• A61B1/07Instruments for performing medical examinations of the interior of cavities or tubes of the body by visual or photographical inspection, e.g. endoscopes; Illuminating arrangements therefor with illuminating arrangements using light-conductive means, e.g. optical fibres
    • AHUMAN NECESSITIES
    • A61MEDICAL OR VETERINARY SCIENCE; HYGIENE
    • A61BDIAGNOSIS; SURGERY; IDENTIFICATION
    • A61B1/00Instruments for performing medical examinations of the interior of cavities or tubes of the body by visual or photographical inspection, e.g. endoscopes; Illuminating arrangements therefor
    • A61B1/233Instruments for performing medical examinations of the interior of cavities or tubes of the body by visual or photographical inspection, e.g. endoscopes; Illuminating arrangements therefor for the nose, i.e. nasoscopes, e.g. testing of patency of Eustachian tubes
    • AHUMAN NECESSITIES
    • A61MEDICAL OR VETERINARY SCIENCE; HYGIENE
    • A61BDIAGNOSIS; SURGERY; IDENTIFICATION
    • A61B17/00Surgical instruments, devices or methods, e.g. tourniquets
    • A61B17/24Surgical instruments, devices or methods, e.g. tourniquets for use in the oral cavity, larynx, bronchial passages or nose; Tongue scrapers
    • AHUMAN NECESSITIES
    • A61MEDICAL OR VETERINARY SCIENCE; HYGIENE
    • A61MDEVICES FOR INTRODUCING MEDIA INTO, OR ONTO, THE BODY; DEVICES FOR TRANSDUCING BODY MEDIA OR FOR TAKING MEDIA FROM THE BODY; DEVICES FOR PRODUCING OR ENDING SLEEP OR STUPOR
    • A61M25/00Catheters; Hollow probes
    • A61M25/01Introducing, guiding, advancing, emplacing or holding catheters
    • A61M25/06Body-piercing guide needles or the like
    • A61M25/0662Guide tubes
    • GPHYSICS
    • G02OPTICS
    • G02BOPTICAL ELEMENTS, SYSTEMS, OR APPARATUS
    • G02B23/00Telescopes, e.g. binoculars; Periscopes; Instruments for viewing the inside of hollow bodies; Viewfinders; Optical aiming or sighting devices
    • G02B23/24Instruments or systems for viewing the inside of hollow bodies, e.g. fibrescopes
    • G02B23/2407Optical details
    • G02B23/2461Illumination
    • G02B23/2469Illumination using optical fibres
    • GPHYSICS
    • G02OPTICS
    • G02BOPTICAL ELEMENTS, SYSTEMS, OR APPARATUS
    • G02B23/00Telescopes, e.g. binoculars; Periscopes; Instruments for viewing the inside of hollow bodies; Viewfinders; Optical aiming or sighting devices
    • G02B23/24Instruments or systems for viewing the inside of hollow bodies, e.g. fibrescopes
    • G02B23/2476Non-optical details, e.g. housings, mountings, supports
    • GPHYSICS
    • G02OPTICS
    • G02BOPTICAL ELEMENTS, SYSTEMS, OR APPARATUS
    • G02B23/00Telescopes, e.g. binoculars; Periscopes; Instruments for viewing the inside of hollow bodies; Viewfinders; Optical aiming or sighting devices
    • G02B23/24Instruments or systems for viewing the inside of hollow bodies, e.g. fibrescopes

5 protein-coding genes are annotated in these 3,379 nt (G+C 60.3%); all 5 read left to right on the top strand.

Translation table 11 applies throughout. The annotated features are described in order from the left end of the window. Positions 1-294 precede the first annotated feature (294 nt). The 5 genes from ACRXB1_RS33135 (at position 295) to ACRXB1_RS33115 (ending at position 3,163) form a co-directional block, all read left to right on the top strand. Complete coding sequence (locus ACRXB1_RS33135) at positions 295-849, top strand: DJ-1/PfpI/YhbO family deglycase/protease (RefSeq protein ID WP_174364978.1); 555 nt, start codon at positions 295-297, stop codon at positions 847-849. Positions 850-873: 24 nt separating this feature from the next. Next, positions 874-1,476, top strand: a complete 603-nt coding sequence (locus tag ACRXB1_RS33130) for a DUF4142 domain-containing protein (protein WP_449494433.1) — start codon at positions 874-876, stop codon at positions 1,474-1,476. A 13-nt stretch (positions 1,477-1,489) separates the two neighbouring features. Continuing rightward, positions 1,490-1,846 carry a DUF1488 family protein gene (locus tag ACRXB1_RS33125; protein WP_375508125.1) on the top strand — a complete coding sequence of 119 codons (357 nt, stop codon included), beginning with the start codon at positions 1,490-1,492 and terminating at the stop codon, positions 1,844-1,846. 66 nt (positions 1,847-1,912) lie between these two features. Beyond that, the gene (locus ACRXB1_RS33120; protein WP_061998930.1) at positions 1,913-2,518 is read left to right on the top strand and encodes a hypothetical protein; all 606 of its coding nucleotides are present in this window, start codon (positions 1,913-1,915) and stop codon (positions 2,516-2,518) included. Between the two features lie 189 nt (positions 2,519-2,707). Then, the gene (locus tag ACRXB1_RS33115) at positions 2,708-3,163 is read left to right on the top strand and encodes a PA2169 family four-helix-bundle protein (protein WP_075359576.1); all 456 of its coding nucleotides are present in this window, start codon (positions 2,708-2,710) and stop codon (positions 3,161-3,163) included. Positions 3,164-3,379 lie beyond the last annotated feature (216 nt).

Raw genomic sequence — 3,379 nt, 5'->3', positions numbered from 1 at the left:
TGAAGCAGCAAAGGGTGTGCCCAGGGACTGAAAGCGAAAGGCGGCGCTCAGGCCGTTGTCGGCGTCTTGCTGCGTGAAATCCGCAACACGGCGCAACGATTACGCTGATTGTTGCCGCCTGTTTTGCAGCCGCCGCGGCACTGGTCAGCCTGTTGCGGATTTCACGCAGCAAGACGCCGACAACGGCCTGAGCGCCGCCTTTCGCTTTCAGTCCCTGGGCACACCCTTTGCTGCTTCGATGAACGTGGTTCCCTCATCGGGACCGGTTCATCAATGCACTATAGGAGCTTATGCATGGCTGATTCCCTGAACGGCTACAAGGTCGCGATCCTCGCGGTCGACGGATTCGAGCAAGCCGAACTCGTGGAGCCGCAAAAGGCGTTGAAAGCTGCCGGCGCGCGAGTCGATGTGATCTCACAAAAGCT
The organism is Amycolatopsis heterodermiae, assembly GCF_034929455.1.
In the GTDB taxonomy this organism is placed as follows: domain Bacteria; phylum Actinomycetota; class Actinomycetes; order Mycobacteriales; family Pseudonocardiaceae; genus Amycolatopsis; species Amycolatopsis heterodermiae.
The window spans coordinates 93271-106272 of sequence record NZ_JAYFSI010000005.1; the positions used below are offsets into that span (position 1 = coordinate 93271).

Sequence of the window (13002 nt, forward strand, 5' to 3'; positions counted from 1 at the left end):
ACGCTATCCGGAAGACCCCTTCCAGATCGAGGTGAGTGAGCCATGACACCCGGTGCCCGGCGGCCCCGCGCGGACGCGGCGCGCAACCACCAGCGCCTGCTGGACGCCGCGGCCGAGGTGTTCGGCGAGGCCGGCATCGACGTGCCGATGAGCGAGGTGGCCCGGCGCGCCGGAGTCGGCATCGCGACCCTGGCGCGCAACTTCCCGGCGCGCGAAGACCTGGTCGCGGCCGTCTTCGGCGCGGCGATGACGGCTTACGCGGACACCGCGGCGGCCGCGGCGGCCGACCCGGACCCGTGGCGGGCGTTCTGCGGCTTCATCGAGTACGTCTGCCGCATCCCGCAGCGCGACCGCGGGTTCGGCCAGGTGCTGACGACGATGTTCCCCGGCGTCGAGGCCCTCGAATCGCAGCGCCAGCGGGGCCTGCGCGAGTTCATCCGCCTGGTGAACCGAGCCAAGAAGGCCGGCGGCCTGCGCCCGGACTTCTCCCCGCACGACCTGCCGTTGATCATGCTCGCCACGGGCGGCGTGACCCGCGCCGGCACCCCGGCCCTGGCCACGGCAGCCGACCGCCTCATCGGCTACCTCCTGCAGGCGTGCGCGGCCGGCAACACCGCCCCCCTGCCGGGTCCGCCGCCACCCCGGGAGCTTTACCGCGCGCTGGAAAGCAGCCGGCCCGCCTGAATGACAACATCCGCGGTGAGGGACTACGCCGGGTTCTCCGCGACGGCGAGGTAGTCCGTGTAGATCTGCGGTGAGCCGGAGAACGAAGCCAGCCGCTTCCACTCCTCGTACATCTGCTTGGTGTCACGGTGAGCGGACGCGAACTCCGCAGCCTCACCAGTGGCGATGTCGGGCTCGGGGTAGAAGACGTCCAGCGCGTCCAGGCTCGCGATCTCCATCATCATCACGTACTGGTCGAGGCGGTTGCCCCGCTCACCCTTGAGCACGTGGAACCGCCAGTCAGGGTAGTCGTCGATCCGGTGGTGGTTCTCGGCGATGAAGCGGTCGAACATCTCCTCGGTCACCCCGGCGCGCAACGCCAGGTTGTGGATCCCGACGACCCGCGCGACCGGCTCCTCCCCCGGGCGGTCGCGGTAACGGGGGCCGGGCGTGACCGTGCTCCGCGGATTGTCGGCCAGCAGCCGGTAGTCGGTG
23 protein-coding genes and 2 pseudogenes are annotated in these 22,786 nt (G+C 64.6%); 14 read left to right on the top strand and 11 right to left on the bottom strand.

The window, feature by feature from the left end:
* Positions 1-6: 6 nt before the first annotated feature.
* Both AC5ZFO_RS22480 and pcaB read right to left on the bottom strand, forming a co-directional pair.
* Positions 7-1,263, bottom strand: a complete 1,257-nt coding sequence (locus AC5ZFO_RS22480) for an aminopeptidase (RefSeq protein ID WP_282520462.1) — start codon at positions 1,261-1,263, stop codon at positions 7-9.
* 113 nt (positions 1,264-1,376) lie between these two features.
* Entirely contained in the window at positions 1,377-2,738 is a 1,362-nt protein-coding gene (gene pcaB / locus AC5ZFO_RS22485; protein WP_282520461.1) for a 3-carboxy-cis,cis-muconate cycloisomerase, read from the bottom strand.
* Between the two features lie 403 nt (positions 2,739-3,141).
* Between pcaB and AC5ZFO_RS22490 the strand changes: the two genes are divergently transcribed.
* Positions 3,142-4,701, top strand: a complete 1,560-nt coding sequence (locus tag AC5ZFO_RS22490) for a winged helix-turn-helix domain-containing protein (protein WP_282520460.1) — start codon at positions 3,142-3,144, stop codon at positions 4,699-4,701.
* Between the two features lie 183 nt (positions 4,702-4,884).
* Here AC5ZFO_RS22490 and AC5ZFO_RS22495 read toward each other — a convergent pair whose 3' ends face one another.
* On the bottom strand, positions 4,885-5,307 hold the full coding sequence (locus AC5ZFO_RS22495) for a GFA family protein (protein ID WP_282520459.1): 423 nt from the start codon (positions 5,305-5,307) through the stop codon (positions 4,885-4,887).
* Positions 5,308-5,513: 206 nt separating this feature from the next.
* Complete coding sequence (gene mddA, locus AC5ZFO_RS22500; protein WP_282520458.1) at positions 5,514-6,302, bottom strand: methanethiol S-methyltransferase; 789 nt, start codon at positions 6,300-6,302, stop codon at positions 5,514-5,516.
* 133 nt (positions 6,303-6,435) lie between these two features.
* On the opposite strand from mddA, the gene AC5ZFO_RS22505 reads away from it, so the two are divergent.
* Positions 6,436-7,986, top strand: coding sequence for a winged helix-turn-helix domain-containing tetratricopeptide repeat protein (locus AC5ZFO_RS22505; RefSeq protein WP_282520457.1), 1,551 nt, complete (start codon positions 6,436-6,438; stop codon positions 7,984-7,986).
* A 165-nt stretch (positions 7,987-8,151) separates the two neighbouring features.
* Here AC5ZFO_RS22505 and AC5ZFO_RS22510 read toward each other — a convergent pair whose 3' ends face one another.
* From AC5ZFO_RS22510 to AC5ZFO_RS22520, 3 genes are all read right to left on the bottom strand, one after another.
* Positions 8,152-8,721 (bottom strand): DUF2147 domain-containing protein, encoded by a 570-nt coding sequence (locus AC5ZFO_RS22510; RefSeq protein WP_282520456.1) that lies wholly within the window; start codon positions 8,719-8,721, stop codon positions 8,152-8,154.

• G02B23/26Instruments or systems for viewing the inside of hollow bodies, e.g. fibrescopes using light guides
    • AHUMAN NECESSITIES
    • A61MEDICAL OR VETERINARY SCIENCE; HYGIENE
    • A61MDEVICES FOR INTRODUCING MEDIA INTO, OR ONTO, THE BODY; DEVICES FOR TRANSDUCING BODY MEDIA OR FOR TAKING MEDIA FROM THE BODY; DEVICES FOR PRODUCING OR ENDING SLEEP OR STUPOR
    • A61M25/00Catheters; Hollow probes
    • A61M25/01Introducing, guiding, advancing, emplacing or holding catheters
    • A61M25/09Guide wires
    • A61M2025/09058Basic structures of guide wires
    • A61M2025/09066Basic structures of guide wires having a coil without a core possibly combined with a sheath
    • AHUMAN NECESSITIES
    • A61MEDICAL OR VETERINARY SCIENCE; HYGIENE
    • A61MDEVICES FOR INTRODUCING MEDIA INTO, OR ONTO, THE BODY; DEVICES FOR TRANSDUCING BODY MEDIA OR FOR TAKING MEDIA FROM THE BODY; DEVICES FOR PRODUCING OR ENDING SLEEP OR STUPOR
    • A61M25/00Catheters; Hollow probes
    • A61M25/10Balloon catheters
    • A61M2025/1043Balloon catheters with special features or adapted for special applications
    • A61M2025/105Balloon catheters with special features or adapted for special applications having a balloon suitable for drug delivery, e.g. by using holes for delivery, drug coating or membranes
    • AHUMAN NECESSITIES
    • A61MEDICAL OR VETERINARY SCIENCE; HYGIENE
    • A61MDEVICES FOR INTRODUCING MEDIA INTO, OR ONTO, THE BODY; DEVICES FOR TRANSDUCING BODY MEDIA OR FOR TAKING MEDIA FROM THE BODY; DEVICES FOR PRODUCING OR ENDING SLEEP OR STUPOR
    • A61M25/00Catheters; Hollow probes
    • A61M25/01Introducing, guiding, advancing, emplacing or holding catheters
    • AHUMAN NECESSITIES
    • A61MEDICAL OR VETERINARY SCIENCE; HYGIENE
    • A61MDEVICES FOR INTRODUCING MEDIA INTO, OR ONTO, THE BODY; DEVICES FOR TRANSDUCING BODY MEDIA OR FOR TAKING MEDIA FROM THE BODY; DEVICES FOR PRODUCING OR ENDING SLEEP OR STUPOR
    • A61M25/00Catheters; Hollow probes
    • A61M25/10Balloon catheters
    • A61M25/1002Balloon catheters characterised by balloon shape
    • AHUMAN NECESSITIES
    • A61MEDICAL OR VETERINARY SCIENCE; HYGIENE
    • A61MDEVICES FOR INTRODUCING MEDIA INTO, OR ONTO, THE BODY; DEVICES FOR TRANSDUCING BODY MEDIA OR FOR TAKING MEDIA FROM THE BODY; DEVICES FOR PRODUCING OR ENDING SLEEP OR STUPOR
    • A61M25/00Catheters; Hollow probes
    • A61M25/10Balloon catheters